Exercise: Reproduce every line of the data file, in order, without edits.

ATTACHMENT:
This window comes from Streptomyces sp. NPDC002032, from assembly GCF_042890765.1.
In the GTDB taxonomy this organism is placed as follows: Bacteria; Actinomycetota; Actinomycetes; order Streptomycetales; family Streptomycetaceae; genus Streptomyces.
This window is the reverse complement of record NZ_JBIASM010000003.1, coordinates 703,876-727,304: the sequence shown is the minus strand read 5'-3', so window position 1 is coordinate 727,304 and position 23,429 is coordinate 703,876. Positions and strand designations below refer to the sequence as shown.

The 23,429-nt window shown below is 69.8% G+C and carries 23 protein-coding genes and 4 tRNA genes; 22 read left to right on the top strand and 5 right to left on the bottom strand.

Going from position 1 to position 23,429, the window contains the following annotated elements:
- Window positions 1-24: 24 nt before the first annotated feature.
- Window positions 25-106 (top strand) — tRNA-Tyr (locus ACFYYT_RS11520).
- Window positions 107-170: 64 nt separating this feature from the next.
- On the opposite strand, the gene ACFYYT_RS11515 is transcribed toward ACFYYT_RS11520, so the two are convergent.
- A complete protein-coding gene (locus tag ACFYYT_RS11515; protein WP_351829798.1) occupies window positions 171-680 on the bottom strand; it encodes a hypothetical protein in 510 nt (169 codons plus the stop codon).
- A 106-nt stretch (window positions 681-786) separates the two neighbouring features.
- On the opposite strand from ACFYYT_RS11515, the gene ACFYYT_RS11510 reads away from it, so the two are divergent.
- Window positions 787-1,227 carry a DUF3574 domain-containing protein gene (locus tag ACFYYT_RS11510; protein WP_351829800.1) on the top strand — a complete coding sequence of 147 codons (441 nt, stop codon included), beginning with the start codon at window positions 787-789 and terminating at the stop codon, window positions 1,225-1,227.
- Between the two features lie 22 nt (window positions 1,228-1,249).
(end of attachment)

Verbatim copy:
This window comes from Streptomyces sp. NPDC002032, from assembly GCF_042890765.1.
In the GTDB taxonomy this organism is placed as follows: Bacteria; Actinomycetota; Actinomycetes; order Streptomycetales; family Streptomycetaceae; genus Streptomyces.
This window is the reverse complement of record NZ_JBIASM010000003.1, coordinates 703,876-727,304: the sequence shown is the minus strand read 5'-3', so window position 1 is coordinate 727,304 and position 23,429 is coordinate 703,876. Positions and strand designations below refer to the sequence as shown.

The 23,429-nt window shown below is 69.8% G+C and carries 23 protein-coding genes and 4 tRNA genes; 22 read left to right on the top strand and 5 right to left on the bottom strand.

Going from position 1 to position 23,429, the window contains the following annotated elements:
- Window positions 1-24: 24 nt before the first annotated feature.
- Window positions 25-106 (top strand) — tRNA-Tyr (locus ACFYYT_RS11520).
- Window positions 107-170: 64 nt separating this feature from the next.
- On the opposite strand, the gene ACFYYT_RS11515 is transcribed toward ACFYYT_RS11520, so the two are convergent.
- A complete protein-coding gene (locus tag ACFYYT_RS11515; protein WP_351829798.1) occupies window positions 171-680 on the bottom strand; it encodes a hypothetical protein in 510 nt (169 codons plus the stop codon).
- A 106-nt stretch (window positions 681-786) separates the two neighbouring features.
- On the opposite strand from ACFYYT_RS11515, the gene ACFYYT_RS11510 reads away from it, so the two are divergent.
- Window positions 787-1,227 carry a DUF3574 domain-containing protein gene (locus tag ACFYYT_RS11510; protein WP_351829800.1) on the top strand — a complete coding sequence of 147 codons (441 nt, stop codon included), beginning with the start codon at window positions 787-789 and terminating at the stop codon, window positions 1,225-1,227.
- Between the two features lie 22 nt (window positions 1,228-1,249).